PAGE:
There have been a three large deals announced recently that provide a timely opportunity to review the trend in merger and acquisitions. The $130 bln Verizon (NYSE:VZ)/Vodafone (NASDAQ:VOD) deal, the $7.2 bln purchase of Molex by Koch Industries, and the $6 bln acquisition of Neiman Marcus clearly help lift the dollar value of transactions this year.
According to Thompson Reuters data, through September 9, M&A activity in the U.S. is up nearly 50% from the same year ago period to stand at $755 bln. U.S. activity accounts for nearly half (47.2%) of the global mergers and acquisitions thus far this year. Excluding the US, global M&A activity is off by a fifth this year.
Germany and France have seen a mild increase in domestic M&A, while the U.K. has seen a nearly 40% decline (to $60 bln). In the emerging market space, Thomson Reuters data shows domestic M&A activity in China has increased 22% to $122 bln. Domestic M&A activity in Brazil is off 60% to $26.8 bln, while it is off by a third to $13.2 bln.
Private equity deals have also increased. Data from Linklaters, show that the value of private equity deals increased by nearly 30% to $171 bln in H1 2013 compared with H1 2012.
Merger and acquisition activity has been concentrated in five sectors: real estate, health care, telecom, energy and consumer products. Linklaters analysis of the top 20 M&A deals in H1 found that shares prices of targeted companies rose 11% in one month following the announcements as opposed to falling 1% in the H1 2012.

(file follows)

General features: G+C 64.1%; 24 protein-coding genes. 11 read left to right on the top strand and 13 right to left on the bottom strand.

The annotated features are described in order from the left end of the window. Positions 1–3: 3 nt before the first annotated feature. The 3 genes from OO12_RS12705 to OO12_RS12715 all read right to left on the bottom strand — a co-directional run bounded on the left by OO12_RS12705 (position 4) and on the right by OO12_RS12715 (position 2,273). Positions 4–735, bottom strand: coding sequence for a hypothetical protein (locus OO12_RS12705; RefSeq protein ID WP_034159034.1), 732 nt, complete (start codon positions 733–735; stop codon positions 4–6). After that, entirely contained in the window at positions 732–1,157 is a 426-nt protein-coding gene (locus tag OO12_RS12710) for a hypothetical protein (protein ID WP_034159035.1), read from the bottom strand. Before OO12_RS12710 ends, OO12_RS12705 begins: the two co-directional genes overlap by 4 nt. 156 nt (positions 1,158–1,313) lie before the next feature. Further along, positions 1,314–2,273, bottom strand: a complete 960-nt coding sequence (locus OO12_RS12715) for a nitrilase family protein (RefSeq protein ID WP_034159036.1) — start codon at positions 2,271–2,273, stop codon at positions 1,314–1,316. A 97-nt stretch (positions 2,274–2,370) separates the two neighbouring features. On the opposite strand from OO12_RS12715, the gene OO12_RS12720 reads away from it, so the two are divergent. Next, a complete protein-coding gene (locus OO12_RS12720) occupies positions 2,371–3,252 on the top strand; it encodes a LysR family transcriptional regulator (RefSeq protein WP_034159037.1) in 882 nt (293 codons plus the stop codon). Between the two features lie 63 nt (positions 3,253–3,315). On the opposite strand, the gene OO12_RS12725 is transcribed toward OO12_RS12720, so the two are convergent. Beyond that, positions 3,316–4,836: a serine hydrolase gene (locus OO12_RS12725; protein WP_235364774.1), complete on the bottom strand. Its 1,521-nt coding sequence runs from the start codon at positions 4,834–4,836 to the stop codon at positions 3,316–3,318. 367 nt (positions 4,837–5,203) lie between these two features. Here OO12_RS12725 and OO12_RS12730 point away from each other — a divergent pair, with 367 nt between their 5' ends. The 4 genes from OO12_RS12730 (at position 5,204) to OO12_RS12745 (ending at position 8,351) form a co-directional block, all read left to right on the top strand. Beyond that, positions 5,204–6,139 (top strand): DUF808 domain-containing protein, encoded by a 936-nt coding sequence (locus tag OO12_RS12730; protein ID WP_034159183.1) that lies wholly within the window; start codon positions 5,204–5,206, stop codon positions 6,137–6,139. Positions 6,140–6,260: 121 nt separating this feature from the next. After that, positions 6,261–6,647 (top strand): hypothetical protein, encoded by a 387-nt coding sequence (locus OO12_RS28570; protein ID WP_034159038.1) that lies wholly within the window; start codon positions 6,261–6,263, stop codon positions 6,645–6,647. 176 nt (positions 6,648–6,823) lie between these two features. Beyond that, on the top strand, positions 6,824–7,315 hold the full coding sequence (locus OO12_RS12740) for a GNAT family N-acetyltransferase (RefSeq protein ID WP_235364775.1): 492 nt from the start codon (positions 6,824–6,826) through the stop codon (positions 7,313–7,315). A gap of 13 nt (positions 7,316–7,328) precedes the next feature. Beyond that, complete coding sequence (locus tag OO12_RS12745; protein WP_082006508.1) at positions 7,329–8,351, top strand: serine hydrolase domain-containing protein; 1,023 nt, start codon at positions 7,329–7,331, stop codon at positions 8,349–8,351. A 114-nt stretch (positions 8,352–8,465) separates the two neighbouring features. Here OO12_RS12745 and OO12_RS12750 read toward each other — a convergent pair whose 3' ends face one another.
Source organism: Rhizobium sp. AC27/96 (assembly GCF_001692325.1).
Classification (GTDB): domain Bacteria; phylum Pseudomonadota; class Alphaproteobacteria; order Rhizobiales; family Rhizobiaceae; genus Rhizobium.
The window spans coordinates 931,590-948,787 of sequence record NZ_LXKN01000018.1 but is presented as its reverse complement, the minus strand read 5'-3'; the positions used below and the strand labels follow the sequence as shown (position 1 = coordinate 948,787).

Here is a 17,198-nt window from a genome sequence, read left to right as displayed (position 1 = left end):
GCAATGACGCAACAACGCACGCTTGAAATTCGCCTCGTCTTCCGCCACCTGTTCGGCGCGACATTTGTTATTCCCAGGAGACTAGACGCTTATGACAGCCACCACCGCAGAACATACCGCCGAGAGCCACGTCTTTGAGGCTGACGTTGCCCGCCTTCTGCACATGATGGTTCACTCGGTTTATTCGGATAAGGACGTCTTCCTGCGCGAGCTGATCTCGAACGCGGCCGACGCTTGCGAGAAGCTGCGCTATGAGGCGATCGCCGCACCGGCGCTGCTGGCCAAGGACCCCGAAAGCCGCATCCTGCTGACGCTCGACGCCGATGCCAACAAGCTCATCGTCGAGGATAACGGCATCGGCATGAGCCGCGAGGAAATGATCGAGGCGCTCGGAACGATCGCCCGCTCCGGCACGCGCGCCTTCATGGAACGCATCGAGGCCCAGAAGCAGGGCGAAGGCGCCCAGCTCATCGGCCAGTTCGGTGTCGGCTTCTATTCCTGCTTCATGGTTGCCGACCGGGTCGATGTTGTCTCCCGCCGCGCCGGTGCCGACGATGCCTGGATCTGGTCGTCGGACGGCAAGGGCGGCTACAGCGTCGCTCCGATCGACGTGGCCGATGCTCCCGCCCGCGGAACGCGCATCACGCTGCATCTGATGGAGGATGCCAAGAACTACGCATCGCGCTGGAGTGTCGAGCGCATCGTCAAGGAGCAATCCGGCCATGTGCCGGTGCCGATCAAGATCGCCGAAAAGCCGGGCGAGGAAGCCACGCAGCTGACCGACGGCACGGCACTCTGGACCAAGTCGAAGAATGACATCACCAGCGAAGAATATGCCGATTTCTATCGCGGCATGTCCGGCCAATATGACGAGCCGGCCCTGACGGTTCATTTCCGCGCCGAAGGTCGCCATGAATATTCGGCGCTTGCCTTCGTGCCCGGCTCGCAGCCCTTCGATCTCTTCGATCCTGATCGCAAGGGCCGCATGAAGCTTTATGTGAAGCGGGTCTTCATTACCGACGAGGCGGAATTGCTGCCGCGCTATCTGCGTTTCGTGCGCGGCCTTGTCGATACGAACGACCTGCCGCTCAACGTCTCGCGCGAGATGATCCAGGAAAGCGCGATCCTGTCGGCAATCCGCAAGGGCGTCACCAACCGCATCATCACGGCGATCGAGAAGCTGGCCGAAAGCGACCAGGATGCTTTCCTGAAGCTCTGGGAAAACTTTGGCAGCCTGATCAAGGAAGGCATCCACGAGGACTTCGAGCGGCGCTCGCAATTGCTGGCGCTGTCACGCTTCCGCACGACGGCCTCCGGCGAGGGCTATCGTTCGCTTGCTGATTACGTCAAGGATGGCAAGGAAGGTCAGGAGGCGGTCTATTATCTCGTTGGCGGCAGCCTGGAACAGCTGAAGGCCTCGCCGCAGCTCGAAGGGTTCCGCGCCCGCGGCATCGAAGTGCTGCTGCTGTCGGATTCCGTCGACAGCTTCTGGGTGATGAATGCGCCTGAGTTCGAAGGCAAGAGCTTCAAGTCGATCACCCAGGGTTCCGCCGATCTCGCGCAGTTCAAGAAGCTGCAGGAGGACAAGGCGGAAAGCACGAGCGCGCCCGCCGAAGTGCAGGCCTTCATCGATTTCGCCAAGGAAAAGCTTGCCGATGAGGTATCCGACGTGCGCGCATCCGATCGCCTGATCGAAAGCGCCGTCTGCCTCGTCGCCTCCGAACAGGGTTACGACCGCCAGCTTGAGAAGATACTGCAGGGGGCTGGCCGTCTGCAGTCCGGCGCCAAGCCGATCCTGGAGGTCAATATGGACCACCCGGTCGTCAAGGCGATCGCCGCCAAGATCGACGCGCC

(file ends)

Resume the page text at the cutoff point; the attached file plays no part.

Cross border M&A activity had been off this year, but the Verizon/Vodafone deal appears to have brought it back to last year's pace. European companies have been slower than many anticipated in carving out non-core assets, but reports suggest this is likely to pick up. Separately, in H1 European companies acquired $13 bln of assets in the BRICS and Turkey. Of note, in H1, US, Canada and Japanese companies accounted for 70% of the foreign acquisitions (by value) of European companies.
Chinese companies were also active, acquiring about $2.7 bln of European corporate assets in H1. The "going global" push by Chinese companies, especially state-owned enterprises. In H1, Chinese companies bought $11 bln worth of U.S. corporate assets and $5 bln of Australian assets ( a nearly 10-fold increase from H1 12).
Japanese companies are also stepping up their foreign acquisitions, with record amounts in 2011 and 2012. Although this year was off to a slow start, there are signs of increased activity. Attractive financing has become available and government-sponsored agencies are also providing equity.
There seems to be several drivers of the M&A activity. Thomson Reuters figures indicate that globally, businesses have some $6.7 trillion of cash. As we have noted previously, corporations large cash holdings have to be parked some place. And often where is parked leverages it and this is under-appreciated source of hot money sloshing around the globe, contributing to the creation of various financial products and the instability that emanates from the financial sector.
In addition to the cash-rich balance sheets, the fact that economic activity appears to be picking up and interest rates are low, but rising, may also be encouraging M&A activity. Horizontal acquisitions also a way to rationalize industries with excess capacity. Acquisitions by Japan and China are part of a (new) globalization push.
The foreign exchange market impact of cross border transactions is far from clear or obvious. First, not all transactions are for cash. Second, even when it is for cash, corporations often borrow the funds onshore rather than buy the currency. This way they acquire a liability in that currency that "hedges" the currency component of the asset they are purchasing. Third, depending on the particular currency pair involved, even if it is a cash transaction and the currency is going to be bought (rather than borrowed), it may be overwhelmed by other foreign exchange flows.